Hafiz Amir Nadeem, Muhammad Pervaiz, Anam Ejaz, Zohaib Saeed, Muhammad Imran, Rana Rashad Mahmood Khan, Umer Younas

Comparative phytochemical study of methanolic and ethanolic extracts of Thymus linearis and their antibacterial and antioxidant potential

  • Clinical Biochemistry
  • Drug Discovery
  • Pharmacology
  • Molecular Biology
  • General Medicine
  • Biochemistry
  • Analytical Chemistry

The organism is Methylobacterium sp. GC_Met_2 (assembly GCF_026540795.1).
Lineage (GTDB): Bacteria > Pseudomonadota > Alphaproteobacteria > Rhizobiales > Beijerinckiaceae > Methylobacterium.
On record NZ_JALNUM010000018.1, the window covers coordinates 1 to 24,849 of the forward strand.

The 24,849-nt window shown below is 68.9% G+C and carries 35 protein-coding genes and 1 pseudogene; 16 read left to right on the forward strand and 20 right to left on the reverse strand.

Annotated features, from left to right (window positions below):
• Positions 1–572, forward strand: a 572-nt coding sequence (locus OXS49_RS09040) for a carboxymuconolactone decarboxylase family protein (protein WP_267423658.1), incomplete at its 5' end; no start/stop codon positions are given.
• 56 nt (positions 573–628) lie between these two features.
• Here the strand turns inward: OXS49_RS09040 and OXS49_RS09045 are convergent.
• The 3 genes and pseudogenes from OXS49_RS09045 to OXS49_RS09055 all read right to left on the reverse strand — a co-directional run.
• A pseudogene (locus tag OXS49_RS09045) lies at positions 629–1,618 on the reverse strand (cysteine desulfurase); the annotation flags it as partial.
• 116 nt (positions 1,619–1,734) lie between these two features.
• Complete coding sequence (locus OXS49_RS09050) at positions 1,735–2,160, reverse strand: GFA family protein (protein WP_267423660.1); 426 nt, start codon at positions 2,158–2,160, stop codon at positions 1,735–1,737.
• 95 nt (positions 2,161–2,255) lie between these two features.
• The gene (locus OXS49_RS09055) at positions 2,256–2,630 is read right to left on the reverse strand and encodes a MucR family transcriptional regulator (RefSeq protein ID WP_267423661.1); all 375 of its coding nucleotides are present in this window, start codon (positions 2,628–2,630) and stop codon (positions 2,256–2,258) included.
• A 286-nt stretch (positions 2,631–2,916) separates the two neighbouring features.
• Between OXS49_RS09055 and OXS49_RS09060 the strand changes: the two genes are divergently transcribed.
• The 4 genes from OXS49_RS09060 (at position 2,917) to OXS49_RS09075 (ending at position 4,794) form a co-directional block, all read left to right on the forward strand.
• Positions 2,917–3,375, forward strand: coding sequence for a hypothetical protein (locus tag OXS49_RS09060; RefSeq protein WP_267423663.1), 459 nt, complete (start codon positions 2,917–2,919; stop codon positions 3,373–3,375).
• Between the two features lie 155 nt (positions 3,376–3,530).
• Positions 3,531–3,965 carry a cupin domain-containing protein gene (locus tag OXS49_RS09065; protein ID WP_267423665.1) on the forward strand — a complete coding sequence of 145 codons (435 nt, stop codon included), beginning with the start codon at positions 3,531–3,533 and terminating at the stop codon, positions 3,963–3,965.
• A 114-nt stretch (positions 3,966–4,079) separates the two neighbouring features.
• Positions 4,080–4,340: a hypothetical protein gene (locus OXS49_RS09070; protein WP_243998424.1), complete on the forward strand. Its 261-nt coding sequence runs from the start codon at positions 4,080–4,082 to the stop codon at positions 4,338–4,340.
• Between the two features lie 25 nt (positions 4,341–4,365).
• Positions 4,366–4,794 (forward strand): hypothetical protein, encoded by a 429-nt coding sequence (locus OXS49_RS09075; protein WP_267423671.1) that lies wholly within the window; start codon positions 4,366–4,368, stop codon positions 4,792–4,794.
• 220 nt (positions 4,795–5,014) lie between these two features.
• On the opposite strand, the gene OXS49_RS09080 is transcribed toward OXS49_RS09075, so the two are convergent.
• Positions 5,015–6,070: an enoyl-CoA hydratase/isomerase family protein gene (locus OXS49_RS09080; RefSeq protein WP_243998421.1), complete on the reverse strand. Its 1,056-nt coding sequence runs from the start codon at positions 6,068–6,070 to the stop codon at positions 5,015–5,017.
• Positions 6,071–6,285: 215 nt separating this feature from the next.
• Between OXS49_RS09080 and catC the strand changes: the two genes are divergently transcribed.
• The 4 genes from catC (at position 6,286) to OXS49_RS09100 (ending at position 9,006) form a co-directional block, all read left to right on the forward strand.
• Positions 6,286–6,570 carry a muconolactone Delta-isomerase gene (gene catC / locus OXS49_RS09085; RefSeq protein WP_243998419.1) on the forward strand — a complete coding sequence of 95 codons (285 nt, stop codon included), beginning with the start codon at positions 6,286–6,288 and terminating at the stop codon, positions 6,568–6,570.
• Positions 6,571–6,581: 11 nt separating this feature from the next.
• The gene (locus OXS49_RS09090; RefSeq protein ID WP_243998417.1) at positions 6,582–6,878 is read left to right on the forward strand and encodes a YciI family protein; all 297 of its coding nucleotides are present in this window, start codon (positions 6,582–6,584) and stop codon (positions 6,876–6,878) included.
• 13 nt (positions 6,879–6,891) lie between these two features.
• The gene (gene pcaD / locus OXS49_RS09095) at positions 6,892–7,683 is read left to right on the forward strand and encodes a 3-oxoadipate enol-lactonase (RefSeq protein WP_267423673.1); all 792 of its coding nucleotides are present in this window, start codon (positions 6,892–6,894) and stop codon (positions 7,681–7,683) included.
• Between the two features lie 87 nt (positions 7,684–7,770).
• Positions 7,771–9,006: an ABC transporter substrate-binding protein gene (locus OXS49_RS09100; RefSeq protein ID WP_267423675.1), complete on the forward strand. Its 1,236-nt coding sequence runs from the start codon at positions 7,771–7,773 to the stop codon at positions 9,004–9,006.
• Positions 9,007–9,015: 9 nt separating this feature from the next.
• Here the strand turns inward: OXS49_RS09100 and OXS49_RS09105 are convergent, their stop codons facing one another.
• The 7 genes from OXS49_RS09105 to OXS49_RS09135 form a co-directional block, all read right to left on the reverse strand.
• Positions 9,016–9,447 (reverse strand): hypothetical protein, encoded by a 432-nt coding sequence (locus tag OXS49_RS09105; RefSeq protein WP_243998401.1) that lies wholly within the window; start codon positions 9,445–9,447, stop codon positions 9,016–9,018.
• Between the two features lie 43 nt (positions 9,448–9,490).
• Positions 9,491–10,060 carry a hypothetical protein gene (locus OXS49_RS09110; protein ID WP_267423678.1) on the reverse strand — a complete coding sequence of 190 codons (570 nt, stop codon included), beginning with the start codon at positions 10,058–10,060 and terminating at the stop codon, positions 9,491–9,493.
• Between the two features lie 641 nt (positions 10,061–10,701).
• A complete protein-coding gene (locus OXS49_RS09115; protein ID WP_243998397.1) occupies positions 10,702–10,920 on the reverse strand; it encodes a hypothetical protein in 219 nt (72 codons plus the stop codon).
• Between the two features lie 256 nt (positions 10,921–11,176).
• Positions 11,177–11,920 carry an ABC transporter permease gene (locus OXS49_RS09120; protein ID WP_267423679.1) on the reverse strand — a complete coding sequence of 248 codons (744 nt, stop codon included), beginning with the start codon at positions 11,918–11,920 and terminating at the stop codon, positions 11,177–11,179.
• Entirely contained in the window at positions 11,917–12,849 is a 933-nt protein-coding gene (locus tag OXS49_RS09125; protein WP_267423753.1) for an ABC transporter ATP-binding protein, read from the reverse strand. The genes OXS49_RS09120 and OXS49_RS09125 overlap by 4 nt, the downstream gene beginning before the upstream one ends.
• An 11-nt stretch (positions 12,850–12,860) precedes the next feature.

AbstractThymus linearis (Thyme) is a medicinal plant widely distributed throughout Asia. Various parts of thyme are utilized for diverse medicinal purposes, including its use as a tonic and diuretic, for cough relief, as a flavoring agent, in treating dysentery, and for alleviating stomach disorders. Numerous studies have been conducted to explore the unexploited potential of thyme. Thyme was collected from the northern region of Pakistan, and sun‐mediated extraction was conducted. Phytochemical analysis, utilizing GC–MS, revealed numerous bioactive phytochemical constituents with disease‐preventing roles, including detoxifying agents, antioxidants, anticancer compounds, dietary fiber, neuropharmacological agents, and immunity‐potentiating agents, in the methanolic and ethanolic (14 days) extracts of the flower, leaf, and stem. The 1,1‐diphenyl‐2‐picrylhydrazyl (DPPH) assay results indicated that the ethanolic and methanolic extracts of the stem exhibited the highest antioxidant activity, reaching up to 67.34% and 62.73%, respectively, while the values for the flower and leaf extracts (both methanol and ethanol) were around 60%. The IC50 (half maximal inhibitory concentration) values were also calculated for all the samples, ranging between 7 and 9 μg/mL. Positive antibacterial and antifungal effects against Bacillus subtilis and Escherichia coli, as well as Aspergillus niger (fungi), were observed only in the extracts of the flower (both methanol and ethanol). The sun‐mediated technique was used for extraction for the first time in this study. Therefore, this study introduces a novel approach to the extraction of bioactive compounds from medicinal plants, ultimately contributing to the development of herbal drugs with more convenient and cost‐effective methods.

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